Description & History

The Griffon Bruxellois originated in Belgium. It is related to the Affenpinscher and possibly other German terrier breeds. Its pert monkey-like features closely resemble those of the Affenpinscher and the Pug, which are both thought to be the ancestors of the breed.

It is believed that the Griffon has been in existence for hundreds of years but it was not brought to England until the latter part of the nineteenth century, when it was used to control rats and other vermin.

Today's Griffon Bruxellois is a cross between the stable Griffon of Brussels and English Toy Terriers.

There are two varieties of the breed: the rough-coated Bruxellois with a harsh and wiry coat and the smooth-coated Petit Brabancon that has a soft coat.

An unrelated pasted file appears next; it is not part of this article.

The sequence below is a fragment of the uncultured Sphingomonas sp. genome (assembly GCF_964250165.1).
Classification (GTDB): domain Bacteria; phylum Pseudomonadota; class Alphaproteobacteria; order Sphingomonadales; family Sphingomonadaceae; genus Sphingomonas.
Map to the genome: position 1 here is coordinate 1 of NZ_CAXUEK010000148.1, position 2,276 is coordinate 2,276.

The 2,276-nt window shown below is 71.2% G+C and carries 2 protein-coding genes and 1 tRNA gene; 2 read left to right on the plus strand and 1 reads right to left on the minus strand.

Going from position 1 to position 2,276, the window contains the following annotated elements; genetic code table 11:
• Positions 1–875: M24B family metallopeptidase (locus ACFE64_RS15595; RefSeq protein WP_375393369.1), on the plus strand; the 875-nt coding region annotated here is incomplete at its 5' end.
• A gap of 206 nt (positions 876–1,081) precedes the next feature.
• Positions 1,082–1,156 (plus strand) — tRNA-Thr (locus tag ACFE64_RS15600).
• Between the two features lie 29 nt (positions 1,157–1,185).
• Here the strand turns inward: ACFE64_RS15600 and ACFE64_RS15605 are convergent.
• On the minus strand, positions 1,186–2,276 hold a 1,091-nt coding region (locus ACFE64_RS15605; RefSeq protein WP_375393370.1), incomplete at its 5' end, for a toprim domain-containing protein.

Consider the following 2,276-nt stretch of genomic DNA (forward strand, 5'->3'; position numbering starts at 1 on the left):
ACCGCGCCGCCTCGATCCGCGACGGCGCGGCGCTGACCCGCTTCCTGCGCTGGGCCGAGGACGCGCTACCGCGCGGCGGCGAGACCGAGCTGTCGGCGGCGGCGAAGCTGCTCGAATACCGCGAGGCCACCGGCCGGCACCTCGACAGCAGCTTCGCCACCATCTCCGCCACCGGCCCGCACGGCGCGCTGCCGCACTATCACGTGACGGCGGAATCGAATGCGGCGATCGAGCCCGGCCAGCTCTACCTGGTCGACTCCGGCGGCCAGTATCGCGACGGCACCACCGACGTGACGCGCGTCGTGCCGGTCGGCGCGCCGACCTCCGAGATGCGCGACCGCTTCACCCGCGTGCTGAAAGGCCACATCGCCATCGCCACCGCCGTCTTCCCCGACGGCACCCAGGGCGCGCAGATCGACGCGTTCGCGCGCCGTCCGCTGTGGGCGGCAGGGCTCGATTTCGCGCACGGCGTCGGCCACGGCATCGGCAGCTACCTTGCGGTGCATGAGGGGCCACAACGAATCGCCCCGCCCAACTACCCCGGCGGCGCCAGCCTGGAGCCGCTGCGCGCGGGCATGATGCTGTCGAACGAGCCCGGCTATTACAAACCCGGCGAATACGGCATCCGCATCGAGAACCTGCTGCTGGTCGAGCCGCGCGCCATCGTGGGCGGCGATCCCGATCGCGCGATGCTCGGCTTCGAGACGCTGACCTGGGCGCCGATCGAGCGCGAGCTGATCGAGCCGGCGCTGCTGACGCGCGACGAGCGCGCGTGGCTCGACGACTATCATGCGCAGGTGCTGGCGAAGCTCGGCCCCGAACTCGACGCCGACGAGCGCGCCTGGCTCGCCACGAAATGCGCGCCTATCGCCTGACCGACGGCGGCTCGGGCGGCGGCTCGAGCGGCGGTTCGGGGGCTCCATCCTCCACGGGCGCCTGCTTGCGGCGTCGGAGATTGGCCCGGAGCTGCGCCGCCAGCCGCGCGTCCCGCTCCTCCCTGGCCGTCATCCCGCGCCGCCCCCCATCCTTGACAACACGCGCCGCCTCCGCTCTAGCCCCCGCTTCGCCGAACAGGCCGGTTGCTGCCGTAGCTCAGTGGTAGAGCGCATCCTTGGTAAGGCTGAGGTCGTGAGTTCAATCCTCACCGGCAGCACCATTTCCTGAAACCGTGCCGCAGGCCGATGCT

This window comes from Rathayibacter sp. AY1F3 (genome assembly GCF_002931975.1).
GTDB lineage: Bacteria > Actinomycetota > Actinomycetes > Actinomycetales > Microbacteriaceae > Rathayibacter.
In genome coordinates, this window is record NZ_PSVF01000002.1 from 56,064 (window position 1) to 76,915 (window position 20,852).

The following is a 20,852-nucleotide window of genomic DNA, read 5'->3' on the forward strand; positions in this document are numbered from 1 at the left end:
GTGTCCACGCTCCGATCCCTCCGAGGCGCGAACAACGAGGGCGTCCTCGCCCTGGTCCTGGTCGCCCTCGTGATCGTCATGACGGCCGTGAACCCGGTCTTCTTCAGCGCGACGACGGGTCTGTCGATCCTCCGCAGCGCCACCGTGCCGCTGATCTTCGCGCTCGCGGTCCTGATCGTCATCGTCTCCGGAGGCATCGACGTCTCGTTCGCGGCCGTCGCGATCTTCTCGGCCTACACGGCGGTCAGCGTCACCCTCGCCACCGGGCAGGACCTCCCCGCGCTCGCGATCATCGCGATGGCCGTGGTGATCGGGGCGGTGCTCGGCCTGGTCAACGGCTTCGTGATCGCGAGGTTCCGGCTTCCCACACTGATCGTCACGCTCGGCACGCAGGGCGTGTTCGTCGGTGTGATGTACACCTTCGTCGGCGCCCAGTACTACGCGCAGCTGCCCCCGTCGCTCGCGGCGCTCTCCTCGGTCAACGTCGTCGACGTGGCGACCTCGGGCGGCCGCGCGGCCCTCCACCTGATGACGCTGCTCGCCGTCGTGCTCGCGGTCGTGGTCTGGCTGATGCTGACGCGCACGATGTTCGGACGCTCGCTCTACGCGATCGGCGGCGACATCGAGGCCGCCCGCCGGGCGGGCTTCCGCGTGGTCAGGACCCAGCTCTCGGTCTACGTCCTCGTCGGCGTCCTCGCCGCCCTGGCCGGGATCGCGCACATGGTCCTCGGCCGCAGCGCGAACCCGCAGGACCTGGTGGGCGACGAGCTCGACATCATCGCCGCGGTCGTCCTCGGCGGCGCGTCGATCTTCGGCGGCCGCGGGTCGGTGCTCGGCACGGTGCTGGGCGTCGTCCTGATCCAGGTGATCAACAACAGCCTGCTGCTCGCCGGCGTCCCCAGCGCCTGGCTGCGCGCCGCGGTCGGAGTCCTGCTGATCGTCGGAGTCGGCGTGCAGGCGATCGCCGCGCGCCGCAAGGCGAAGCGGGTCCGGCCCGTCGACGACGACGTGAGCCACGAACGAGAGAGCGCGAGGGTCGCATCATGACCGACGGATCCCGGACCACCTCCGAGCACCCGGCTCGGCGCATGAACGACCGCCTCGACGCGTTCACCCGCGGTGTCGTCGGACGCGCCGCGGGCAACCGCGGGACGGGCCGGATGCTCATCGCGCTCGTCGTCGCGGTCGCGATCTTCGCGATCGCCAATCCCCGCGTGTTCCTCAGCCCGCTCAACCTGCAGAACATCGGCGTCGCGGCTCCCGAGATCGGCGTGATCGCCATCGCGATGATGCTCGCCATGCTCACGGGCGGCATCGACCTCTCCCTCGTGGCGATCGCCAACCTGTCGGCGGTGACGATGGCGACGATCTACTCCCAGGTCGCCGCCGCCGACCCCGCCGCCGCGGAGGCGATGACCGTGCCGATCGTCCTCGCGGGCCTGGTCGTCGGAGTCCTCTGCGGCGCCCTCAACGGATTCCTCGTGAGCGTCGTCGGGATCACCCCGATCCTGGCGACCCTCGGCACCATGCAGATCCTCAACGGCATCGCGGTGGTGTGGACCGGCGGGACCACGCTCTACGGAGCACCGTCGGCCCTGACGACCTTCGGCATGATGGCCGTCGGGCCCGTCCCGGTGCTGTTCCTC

The Griffon Bruxellois started life as a ratter around the the stables in Brussels. Not only were they efficient at controlling vermin but they were also excellent guard and watch dogs. Many were owned by coachmen and sat up on the front seat of the coach with their owners as they drove around the city. People in the streets were attracted to them and soon became accustomed to their noisy barking, which gave advance warning of their approach.

The breed was a favourite of the Belgian royal family, especially the late Queen Astrid, who was a keen supporter of these little dogs. It became almost extinct after the First World War, and royal support was one of the factors which helped the breed to regain its popularity.

Rosamund Walters.



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